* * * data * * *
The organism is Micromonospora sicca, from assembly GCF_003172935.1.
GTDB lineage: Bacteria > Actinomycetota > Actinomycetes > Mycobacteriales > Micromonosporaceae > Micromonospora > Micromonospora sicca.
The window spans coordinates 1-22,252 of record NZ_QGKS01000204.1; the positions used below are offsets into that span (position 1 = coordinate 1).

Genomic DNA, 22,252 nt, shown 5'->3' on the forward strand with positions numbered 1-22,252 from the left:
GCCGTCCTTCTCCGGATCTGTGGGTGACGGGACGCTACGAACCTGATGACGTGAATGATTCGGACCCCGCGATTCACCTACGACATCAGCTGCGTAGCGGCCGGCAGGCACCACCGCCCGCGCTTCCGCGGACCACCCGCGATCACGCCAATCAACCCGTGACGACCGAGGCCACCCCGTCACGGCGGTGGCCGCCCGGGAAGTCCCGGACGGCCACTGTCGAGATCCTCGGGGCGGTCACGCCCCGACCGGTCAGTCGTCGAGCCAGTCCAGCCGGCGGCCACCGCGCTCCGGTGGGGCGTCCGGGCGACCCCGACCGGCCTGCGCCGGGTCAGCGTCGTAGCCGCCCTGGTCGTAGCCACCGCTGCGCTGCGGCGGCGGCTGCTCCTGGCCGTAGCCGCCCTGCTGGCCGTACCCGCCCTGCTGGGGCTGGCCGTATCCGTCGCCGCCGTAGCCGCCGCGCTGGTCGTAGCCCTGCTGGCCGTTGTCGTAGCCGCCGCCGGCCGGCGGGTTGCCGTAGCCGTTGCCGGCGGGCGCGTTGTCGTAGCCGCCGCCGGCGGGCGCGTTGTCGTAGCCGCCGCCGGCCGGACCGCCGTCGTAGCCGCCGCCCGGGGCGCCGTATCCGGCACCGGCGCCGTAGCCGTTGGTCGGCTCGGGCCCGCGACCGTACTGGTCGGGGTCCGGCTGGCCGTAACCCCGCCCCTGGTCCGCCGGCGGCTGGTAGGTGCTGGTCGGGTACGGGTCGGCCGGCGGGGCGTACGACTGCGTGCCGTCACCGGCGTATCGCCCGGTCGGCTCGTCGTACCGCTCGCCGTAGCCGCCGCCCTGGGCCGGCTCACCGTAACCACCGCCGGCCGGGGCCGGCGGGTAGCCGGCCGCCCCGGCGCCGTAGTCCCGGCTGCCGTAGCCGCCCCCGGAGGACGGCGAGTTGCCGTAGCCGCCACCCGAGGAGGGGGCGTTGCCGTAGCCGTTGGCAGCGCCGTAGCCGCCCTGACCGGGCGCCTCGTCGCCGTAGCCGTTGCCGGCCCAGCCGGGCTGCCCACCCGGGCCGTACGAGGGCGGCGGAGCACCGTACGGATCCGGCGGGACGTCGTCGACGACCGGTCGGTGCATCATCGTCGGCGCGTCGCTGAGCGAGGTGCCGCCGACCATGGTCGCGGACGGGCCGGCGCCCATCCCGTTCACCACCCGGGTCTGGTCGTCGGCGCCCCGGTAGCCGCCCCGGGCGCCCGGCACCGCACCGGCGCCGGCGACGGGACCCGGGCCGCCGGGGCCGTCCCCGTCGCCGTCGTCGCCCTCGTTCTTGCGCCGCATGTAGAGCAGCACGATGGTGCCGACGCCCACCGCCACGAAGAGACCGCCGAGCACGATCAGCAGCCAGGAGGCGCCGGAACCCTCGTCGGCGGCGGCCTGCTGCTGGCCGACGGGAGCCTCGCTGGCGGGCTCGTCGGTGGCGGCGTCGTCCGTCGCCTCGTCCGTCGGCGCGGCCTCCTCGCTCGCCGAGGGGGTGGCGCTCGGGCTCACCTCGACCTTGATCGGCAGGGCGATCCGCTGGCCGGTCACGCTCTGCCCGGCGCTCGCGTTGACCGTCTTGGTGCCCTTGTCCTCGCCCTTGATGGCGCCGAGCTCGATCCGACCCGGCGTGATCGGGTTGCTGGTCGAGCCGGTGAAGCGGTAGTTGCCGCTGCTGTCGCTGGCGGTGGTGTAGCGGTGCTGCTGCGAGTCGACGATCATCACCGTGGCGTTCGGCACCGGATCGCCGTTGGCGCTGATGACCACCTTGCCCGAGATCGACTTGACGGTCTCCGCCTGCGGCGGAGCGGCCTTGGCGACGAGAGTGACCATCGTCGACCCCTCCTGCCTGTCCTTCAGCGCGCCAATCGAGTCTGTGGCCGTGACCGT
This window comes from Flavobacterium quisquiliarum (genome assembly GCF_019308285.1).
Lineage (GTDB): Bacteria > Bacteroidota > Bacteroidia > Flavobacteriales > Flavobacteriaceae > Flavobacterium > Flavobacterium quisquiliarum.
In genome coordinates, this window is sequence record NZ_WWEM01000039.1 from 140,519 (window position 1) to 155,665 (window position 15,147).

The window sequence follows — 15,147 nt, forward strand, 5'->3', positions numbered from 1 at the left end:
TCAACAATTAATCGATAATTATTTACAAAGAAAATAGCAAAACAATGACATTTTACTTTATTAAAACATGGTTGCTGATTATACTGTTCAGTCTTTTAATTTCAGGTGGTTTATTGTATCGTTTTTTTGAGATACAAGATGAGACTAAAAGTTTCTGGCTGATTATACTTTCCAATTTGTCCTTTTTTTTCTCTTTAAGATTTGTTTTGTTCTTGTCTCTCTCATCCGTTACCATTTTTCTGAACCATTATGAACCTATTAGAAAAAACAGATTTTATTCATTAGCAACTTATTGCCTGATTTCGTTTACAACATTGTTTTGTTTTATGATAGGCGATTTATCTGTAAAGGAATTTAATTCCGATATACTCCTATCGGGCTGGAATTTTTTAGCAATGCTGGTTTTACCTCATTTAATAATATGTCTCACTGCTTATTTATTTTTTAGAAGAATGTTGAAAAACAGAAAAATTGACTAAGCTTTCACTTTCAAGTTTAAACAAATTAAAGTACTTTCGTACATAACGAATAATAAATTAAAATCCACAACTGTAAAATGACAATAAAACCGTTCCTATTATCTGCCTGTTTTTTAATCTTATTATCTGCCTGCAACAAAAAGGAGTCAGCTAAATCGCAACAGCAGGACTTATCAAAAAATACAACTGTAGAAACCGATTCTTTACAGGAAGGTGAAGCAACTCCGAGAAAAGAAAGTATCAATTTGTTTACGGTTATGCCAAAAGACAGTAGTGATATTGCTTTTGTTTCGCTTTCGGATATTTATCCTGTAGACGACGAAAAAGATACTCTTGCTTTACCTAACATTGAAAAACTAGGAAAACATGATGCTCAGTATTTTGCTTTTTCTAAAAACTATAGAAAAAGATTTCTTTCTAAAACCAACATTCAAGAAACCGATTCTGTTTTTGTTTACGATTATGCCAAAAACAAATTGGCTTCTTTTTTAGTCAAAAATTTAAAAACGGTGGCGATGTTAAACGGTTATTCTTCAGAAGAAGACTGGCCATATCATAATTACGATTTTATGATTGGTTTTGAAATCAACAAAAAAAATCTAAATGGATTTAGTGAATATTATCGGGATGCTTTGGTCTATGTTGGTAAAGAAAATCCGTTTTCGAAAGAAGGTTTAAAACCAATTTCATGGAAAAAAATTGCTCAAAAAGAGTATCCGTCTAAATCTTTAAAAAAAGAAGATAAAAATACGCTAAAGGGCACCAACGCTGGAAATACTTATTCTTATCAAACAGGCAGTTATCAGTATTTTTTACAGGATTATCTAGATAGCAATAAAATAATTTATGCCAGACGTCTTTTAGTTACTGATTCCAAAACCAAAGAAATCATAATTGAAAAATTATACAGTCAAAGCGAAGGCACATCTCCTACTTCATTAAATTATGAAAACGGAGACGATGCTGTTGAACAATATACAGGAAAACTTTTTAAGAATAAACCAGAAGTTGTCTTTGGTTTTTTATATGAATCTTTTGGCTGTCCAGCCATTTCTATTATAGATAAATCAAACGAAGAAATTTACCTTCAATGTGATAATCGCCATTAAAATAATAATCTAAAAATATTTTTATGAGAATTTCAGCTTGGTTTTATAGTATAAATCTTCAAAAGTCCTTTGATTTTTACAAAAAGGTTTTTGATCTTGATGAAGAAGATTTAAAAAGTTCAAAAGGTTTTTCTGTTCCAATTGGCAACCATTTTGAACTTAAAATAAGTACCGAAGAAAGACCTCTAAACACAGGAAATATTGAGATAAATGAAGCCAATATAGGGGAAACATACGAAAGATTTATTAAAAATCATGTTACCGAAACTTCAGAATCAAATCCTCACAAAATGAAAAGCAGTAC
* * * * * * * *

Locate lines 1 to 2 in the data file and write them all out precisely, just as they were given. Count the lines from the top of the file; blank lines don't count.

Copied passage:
The organism is Micromonospora sicca, from assembly GCF_003172935.1.
GTDB lineage: Bacteria > Actinomycetota > Actinomycetes > Mycobacteriales > Micromonosporaceae > Micromonospora > Micromonospora sicca.